In 2000, Lawrence Summers (Treasure Secretary) stated in The Wall Street Journal that "The constant pursuit of [that temporary] monopoly power becomes the central driving thrust of the New Economy."

The statement is the total opposite of what the recent antitrust rulings against Microsoft concluded.

What Summers is saying is that monopolies are necessary for innovation, and that the government should never intervene with, for example, Microsoft or Intel and their dominant positions.

His reasoning, and with him dozens of other experts, is that the New Economy's costs are almost exclusively upfront, in the development phase, and the manufacturing and distribution costs are close to zero. New Economy companies get rewarded for innovating extremely quickly and then grabbing a huge share of the market before some other innovation comes along and destroys them. Once they are in that position, they build a barrier and discourage new entry, creating a monopoly position. Current antitrust regulation is in place to prevent that, but Summers argues that that is the wrong action to take... If it weren't for that monopoly, a product's price would go down to whatever the marginal cost is, the high fixed costs from the development phase cannot be recovered, thus factually limiting and almost destroying innovation.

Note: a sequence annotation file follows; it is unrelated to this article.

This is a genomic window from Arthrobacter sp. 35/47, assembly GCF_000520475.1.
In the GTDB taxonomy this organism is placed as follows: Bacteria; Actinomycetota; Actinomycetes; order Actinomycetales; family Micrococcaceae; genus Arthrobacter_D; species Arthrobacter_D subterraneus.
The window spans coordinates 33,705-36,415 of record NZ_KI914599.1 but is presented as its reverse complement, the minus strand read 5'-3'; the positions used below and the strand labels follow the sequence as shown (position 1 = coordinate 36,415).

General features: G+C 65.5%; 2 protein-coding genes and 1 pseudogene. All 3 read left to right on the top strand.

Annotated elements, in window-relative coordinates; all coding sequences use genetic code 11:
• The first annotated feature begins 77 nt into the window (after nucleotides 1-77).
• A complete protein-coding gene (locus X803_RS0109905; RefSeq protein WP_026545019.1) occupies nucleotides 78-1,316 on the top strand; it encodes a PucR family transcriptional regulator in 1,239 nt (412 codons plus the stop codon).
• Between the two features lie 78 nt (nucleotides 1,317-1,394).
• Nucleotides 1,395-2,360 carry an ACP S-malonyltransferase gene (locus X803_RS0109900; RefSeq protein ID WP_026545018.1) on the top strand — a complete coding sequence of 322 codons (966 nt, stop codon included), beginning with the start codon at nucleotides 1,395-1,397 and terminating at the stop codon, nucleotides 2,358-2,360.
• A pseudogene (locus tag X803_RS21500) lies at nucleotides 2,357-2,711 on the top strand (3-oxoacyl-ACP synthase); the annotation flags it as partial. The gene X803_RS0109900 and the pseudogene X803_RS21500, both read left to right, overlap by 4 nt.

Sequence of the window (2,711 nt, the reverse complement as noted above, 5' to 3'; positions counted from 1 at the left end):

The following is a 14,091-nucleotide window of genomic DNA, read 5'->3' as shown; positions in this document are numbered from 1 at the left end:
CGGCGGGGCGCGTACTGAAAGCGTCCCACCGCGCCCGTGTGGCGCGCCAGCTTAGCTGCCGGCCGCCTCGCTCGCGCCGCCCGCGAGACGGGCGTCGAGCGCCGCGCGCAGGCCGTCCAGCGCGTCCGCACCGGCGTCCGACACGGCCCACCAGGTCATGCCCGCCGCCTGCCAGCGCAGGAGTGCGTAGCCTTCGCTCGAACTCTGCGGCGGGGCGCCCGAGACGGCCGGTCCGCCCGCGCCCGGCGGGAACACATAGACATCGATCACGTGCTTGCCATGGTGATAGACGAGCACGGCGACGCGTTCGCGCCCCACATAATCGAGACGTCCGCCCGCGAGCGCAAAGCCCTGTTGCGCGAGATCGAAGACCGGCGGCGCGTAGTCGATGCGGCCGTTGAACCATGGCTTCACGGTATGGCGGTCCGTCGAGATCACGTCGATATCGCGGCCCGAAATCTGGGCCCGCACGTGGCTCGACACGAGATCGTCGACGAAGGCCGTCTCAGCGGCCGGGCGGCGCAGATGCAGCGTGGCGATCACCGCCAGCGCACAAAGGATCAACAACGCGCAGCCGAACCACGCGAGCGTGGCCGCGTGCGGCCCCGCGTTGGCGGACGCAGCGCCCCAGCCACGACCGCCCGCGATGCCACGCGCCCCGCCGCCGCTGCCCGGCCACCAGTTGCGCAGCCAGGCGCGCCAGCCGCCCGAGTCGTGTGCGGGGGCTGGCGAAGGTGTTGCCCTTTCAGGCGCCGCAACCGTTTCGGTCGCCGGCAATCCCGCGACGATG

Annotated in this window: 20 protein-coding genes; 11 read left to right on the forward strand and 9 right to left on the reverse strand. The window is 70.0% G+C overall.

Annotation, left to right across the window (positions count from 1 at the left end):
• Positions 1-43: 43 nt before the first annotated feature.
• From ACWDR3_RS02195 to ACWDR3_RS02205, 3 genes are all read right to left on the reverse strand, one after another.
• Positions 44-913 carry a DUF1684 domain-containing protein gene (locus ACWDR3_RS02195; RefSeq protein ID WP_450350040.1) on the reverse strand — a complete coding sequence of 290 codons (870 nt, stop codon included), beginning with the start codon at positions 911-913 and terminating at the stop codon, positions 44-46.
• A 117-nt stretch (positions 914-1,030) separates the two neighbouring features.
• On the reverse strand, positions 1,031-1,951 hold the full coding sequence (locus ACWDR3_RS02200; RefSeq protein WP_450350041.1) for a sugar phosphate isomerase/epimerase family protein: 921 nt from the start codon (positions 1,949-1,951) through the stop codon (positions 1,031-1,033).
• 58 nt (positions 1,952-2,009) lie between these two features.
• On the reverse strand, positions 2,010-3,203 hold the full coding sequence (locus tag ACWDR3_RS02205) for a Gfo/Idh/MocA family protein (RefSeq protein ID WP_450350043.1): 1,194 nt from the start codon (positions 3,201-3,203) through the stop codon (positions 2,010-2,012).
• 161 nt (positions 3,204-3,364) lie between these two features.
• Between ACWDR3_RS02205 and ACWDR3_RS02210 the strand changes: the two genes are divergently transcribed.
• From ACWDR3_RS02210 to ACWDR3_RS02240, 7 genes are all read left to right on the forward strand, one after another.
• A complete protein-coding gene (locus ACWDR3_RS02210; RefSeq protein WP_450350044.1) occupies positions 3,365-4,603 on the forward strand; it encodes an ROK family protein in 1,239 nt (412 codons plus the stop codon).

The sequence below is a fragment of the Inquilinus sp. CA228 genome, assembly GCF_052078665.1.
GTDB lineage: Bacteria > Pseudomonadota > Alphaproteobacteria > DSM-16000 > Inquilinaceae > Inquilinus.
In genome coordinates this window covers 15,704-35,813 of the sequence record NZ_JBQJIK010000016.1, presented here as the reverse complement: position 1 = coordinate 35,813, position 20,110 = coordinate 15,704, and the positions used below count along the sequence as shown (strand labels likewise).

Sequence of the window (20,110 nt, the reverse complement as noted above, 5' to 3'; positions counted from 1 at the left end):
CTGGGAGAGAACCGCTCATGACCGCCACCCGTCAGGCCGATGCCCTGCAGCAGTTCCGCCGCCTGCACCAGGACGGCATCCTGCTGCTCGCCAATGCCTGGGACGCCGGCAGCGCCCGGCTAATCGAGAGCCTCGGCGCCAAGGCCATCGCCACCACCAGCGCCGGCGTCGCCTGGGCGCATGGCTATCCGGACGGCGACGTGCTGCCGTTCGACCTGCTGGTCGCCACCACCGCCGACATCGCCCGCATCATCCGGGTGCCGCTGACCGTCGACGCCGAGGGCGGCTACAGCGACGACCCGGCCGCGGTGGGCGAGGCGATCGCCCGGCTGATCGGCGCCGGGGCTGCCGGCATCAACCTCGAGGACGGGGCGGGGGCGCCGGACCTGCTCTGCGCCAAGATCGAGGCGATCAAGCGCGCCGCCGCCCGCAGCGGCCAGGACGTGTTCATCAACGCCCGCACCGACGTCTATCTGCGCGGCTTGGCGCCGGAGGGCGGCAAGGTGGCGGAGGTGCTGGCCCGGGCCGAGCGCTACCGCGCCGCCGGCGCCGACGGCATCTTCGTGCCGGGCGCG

An excellent example is a browser: the more people own a particular browser, the more attractive that browser gets, and the higher the "switching costs" get (that is, the cost to switch to another browser). It quickly gets to a point where a quasi-monopoly is created, and where it is virtually impossible for others to enter the browser market. If the government intervenes with antitrust regulations (like what happened in the Internet Explorer case), though, innovation will be slowed down to a crawl (MS doesn't want to spend a bunch of money on IE anymore, since they don't have that monopoly anymore).

Who knows... maybe without the government's intervention, we would have actually had a secure Internet Explorer